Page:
The United States Bill of Rights

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The United States Bill of Rights

The National Defense Authorization Act Is Unconstitutional

The National Defense Authorization Act (NDAA) is unconstitutional. It makes possible the indefinite detention of Americans suspected of aiding terrorists. It treats the United States as a battleground of the war on terrorism, in spite of the death of Osama Bin Laden and the killing of al Qaeda leaders. It contains sections that allow the military to override the FBI and the Department of Homeland Security in the detention of suspects. It denies Americans suspected of aiding terrorists their Constitutional rights to legal representation, the charges against them, the ancient right of trial by jury, and freedom from cruel and unusual punishment, such as imprisonment forever!

This is the end of the Bill of Rights, the first ten amendments to the Constitution, which made the freedom-loving people of early America willing to accept the federal government and the Constitution. The Bill of Rights came into force when ratified by the states in 1791. For 220 years it has protected the people of the United States from the excesses of government. Now, with a lawless act of Congress and the signature of the President (with or without signing statements) the essence of our treasured liberties is dashed to the ground. With the help of this President and Congress, Osama Bin Laden has won in death what he failed to do in life.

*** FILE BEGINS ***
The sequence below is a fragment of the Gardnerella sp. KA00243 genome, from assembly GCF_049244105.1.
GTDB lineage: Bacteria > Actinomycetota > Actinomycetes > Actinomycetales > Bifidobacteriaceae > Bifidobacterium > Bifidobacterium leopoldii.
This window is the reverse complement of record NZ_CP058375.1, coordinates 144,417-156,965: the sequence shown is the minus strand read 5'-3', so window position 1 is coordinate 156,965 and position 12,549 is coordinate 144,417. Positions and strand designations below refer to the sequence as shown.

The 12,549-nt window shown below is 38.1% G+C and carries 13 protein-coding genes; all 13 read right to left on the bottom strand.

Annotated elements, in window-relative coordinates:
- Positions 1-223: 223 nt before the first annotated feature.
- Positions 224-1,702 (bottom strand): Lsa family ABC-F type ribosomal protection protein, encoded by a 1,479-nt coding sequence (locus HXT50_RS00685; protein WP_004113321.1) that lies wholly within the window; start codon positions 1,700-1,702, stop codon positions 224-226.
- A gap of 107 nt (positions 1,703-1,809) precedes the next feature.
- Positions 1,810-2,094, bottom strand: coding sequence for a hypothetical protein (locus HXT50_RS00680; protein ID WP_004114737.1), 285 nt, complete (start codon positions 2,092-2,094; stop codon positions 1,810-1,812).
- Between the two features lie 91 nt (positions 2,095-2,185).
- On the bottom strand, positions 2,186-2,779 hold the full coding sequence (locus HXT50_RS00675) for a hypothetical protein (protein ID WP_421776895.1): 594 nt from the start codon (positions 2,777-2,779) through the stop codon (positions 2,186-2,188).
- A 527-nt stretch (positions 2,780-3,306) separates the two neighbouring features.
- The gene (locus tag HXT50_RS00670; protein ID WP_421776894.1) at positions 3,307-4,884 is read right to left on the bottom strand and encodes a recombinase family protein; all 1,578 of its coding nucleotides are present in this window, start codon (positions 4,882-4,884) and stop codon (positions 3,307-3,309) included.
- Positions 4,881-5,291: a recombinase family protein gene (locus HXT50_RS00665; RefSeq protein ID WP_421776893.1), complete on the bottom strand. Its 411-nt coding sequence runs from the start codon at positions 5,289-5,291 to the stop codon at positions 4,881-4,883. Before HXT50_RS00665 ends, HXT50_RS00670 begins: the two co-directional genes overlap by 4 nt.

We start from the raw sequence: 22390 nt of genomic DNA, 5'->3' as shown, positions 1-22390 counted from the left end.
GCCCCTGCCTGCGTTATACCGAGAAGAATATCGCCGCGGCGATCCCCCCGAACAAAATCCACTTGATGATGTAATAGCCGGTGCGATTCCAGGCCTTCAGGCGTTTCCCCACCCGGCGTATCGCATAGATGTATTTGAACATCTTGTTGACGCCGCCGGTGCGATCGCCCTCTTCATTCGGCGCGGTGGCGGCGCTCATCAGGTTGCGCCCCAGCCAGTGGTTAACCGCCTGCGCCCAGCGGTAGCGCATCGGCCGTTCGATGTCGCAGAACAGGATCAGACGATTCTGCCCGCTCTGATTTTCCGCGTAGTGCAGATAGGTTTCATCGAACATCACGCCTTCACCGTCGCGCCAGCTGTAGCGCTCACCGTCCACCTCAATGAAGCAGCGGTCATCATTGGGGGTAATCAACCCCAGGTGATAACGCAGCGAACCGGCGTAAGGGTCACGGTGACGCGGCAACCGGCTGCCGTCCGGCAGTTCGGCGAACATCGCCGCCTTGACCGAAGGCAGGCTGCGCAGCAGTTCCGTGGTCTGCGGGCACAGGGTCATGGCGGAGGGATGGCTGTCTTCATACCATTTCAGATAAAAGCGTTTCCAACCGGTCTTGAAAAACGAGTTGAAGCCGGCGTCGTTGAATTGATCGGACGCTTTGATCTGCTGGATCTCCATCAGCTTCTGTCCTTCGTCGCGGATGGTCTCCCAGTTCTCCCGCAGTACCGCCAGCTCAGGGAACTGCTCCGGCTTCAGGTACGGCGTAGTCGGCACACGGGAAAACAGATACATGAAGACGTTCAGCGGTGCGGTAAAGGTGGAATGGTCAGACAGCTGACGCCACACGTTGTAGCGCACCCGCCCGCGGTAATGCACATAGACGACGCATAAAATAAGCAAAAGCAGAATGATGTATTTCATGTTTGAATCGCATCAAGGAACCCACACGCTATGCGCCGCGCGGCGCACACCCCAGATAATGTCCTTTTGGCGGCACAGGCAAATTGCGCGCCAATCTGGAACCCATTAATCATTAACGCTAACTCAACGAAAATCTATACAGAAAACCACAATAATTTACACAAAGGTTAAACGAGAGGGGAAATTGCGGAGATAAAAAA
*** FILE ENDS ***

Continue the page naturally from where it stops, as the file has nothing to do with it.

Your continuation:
A decade after the attack on the Twin Towers there are those in the Congress who would still use our fear of terrorism to destroy our cherished American freedoms. Our only hope is that the American people will recognize that the Constitution and its Amendments cannot be altered by any President or Congress. They can only be altered by the amendment process. Those who provided and supported this outrageous and illegal attack on the Constitution - in violation of their Oath of Office - should be voted out of office and deprived of their retirement benefits. We must not reward attacks on our Constitutional Rights with the comfort of lifelong retirement.

Peter G. Cohen, artist/writer, is a veteran of WWII, and a former candidate for U.S. Representative. He lives in Santa Barbara.

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